With combined assurance, the audit committee and senior management are given holistic insights on governance, risk management, and control effectiveness. When sharing and communication is taking place on a regular basis between key stakeholders and assurance providers, it will result in better reporting and, ultimately, better decision making. If the audit committee and management are provided with a comprehensive view of risks, issues, and mitigation activities, they can more confidently consider ways to address them.
This holds true when charting a long-term course for a child to attend a university of choice. A shared view of the child’s emerging strengths, weaknesses, and activities will help the caregivers provide guidance to ensure a college-bound path.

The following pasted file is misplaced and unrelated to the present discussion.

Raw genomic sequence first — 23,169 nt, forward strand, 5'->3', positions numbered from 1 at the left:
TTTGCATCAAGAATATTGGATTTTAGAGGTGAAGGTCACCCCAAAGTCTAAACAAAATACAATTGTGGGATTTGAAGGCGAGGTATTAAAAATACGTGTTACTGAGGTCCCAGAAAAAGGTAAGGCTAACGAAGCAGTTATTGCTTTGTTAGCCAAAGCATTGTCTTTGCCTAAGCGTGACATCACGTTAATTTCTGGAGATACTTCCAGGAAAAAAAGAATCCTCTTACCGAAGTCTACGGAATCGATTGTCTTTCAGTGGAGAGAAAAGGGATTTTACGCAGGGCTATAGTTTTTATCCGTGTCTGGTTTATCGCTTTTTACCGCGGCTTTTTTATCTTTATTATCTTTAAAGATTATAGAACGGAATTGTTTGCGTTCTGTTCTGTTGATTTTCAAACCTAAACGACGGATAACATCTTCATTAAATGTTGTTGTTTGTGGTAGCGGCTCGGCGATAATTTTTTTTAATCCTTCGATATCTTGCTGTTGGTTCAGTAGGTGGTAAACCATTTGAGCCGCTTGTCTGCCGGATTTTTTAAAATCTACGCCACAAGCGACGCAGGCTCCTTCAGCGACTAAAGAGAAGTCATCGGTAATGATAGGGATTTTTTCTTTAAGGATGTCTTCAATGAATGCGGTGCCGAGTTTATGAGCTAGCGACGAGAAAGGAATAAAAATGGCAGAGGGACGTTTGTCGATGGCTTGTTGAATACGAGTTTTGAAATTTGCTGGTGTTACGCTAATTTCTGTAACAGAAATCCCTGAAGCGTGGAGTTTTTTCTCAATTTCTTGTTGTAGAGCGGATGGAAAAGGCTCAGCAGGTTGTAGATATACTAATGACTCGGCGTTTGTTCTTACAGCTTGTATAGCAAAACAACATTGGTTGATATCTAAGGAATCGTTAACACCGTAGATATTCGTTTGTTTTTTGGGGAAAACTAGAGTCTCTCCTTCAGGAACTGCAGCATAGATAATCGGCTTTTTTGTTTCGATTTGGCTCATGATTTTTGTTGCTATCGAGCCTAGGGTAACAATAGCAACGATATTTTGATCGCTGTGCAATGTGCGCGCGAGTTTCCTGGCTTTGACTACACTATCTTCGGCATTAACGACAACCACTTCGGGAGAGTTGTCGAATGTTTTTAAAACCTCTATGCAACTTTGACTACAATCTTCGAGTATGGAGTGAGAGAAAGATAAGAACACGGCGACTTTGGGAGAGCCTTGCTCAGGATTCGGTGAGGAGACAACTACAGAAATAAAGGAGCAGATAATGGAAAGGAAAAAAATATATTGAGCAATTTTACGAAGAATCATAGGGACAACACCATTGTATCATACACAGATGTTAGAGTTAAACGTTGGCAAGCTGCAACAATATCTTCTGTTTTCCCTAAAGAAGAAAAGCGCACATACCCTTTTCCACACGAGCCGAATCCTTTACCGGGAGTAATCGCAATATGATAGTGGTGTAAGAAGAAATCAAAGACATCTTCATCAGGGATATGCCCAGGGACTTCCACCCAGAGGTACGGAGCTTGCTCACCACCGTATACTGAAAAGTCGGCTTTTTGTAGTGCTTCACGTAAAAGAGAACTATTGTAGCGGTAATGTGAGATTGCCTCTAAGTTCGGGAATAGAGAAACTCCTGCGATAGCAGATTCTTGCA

No one appreciates having to repeat themselves or perform duplicate work. We’ve all seen a child roll their eyes or express their frustration when asked the same question by more than one adult. In the workplace, unaligned assurance providers can lead to “audit fatigue” for auditees when asked to provide the same document or answer multiple times to different auditors.
The increased communication and collaboration that takes place with combined assurance helps minimize duplicated effort, and reduces time demands on auditees.
Effective combined assurance will help ensure that business areas and functions responsible for providing assurance are working toward a common goal and providing a transparent and uniform messaging to executive management and the board. How you go about implementing a combined assurance model in your organization — or in parenting — will be based on the importance placed on strengthening this process, the tools available to you, and the commitment of individual groups to compromise and work in a more aligned manner. For more information about implementing a combined assurance approach, see the IIA’s guide to Combined Assurance.